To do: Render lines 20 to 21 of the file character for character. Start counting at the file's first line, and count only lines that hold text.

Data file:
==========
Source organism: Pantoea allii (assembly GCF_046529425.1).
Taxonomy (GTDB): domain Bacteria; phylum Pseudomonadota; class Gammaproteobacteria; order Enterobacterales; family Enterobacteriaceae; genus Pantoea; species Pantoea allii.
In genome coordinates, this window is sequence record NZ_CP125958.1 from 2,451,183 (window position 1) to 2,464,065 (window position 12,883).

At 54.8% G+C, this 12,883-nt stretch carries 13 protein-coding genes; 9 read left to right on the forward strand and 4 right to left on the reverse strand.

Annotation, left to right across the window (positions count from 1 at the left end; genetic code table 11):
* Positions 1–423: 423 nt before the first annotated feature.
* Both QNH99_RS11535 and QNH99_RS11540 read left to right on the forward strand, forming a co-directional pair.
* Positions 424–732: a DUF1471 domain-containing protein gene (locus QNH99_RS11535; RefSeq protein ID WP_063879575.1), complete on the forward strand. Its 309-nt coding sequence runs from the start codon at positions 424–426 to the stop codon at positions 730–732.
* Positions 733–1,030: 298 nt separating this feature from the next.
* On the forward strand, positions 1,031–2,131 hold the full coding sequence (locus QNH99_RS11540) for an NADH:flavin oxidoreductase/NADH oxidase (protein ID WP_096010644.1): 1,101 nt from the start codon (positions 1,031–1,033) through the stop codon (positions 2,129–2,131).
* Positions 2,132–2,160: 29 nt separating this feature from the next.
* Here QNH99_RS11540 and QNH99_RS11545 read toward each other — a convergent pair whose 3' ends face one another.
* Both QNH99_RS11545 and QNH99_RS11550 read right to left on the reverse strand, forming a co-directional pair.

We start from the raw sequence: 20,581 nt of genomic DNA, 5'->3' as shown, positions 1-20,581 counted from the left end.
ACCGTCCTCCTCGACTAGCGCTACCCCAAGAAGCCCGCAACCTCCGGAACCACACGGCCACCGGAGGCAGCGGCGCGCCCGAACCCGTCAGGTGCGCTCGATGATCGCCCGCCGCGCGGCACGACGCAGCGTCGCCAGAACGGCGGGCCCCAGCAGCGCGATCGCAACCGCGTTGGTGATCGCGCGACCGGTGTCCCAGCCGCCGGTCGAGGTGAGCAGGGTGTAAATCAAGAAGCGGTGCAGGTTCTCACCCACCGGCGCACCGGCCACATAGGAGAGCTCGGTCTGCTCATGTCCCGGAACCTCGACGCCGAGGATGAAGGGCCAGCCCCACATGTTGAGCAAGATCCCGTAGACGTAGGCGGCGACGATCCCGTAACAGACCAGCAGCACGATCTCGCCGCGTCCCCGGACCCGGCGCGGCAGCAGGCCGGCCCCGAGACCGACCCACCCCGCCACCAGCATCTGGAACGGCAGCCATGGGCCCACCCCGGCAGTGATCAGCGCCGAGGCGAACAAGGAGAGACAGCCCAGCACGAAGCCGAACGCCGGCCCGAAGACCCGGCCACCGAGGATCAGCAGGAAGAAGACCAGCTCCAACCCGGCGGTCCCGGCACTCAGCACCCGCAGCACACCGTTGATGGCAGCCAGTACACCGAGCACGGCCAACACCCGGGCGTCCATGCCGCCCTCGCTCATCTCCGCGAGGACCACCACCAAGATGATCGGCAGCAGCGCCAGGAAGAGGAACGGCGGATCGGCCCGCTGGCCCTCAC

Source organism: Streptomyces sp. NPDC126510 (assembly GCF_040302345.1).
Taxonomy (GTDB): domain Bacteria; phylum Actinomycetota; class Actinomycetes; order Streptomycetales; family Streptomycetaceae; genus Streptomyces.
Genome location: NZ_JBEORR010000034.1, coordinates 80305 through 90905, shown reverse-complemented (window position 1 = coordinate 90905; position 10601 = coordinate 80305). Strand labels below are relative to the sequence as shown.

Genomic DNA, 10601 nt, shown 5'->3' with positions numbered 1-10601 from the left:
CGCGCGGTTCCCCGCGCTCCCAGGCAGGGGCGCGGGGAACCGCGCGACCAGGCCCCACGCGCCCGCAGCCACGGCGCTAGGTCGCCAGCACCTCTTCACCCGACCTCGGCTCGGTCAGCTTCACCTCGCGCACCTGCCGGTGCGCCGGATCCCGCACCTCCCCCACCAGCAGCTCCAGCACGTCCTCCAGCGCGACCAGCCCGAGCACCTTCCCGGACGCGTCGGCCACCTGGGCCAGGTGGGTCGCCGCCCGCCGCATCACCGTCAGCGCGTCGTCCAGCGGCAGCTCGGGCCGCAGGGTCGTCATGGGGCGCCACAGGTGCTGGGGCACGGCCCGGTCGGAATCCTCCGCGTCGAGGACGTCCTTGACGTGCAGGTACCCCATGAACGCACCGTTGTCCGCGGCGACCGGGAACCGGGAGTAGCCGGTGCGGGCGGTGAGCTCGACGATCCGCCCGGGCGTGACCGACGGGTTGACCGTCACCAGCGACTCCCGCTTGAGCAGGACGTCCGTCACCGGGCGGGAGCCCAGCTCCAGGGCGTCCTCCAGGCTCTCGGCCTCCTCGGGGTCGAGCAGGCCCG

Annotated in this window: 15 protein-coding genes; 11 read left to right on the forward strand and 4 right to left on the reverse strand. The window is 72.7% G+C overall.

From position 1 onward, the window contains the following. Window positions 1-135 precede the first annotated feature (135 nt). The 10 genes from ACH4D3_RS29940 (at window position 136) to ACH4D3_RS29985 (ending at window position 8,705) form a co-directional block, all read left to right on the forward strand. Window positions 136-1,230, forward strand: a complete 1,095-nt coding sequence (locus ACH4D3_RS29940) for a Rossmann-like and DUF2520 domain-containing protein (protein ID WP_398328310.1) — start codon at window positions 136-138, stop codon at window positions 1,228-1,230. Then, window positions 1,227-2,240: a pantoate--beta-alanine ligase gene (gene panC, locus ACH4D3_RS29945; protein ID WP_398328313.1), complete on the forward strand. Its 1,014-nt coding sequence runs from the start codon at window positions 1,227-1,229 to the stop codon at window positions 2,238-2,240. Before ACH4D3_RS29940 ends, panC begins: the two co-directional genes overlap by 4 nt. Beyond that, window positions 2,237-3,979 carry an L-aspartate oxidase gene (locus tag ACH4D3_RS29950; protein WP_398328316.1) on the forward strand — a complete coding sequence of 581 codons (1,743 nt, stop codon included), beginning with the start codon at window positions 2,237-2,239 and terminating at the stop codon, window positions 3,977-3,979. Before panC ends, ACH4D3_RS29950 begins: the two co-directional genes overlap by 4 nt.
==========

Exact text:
CGCGCGGTTCCCCGCGCTCCCAGGCAGGGGCGCGGGGAACCGCGCGACCAGGCCCCACGCGCCCGCAGCCACGGCGCTAGGTCGCCAGCACCTCTTCACCCGACCTCGGCTCGGTCAGCTTCACCTCGCGCACCTGCCGGTGCGCCGGATCCCGCACCTCCCCCACCAGCAGCTCCAGCACGTCCTCCAGCGCGACCAGCCCGAGCACCTTCCCGGACGCGTCGGCCACCTGGGCCAGGTGGGTCGCCGCCCGCCGCATCACCGTCAGCGCGTCGTCCAGCGGCAGCTCGGGCCGCAGGGTCGTCATGGGGCGCCACAGGTGCTGGGGCACGGCCCGGTCGGAATCCTCCGCGTCGAGGACGTCCTTGACGTGCAGGTACCCCATGAACGCACCGTTGTCCGCGGCGACCGGGAACCGGGAGTAGCCGGTGCGGGCGGTGAGCTCGACGATCCGCCCGGGCGTGACCGACGGGTTGACCGTCACCAGCGACTCCCGCTTGAGCAGGACGTCCGTCACCGGGCGGGAGCCCAGCTCCAGGGCGTCCTCCAGGCTCTCGGCCTCCTCGGGGTCGAGCAGGCCCG

Annotated in this window: 15 protein-coding genes; 11 read left to right on the forward strand and 4 right to left on the reverse strand. The window is 72.7% G+C overall.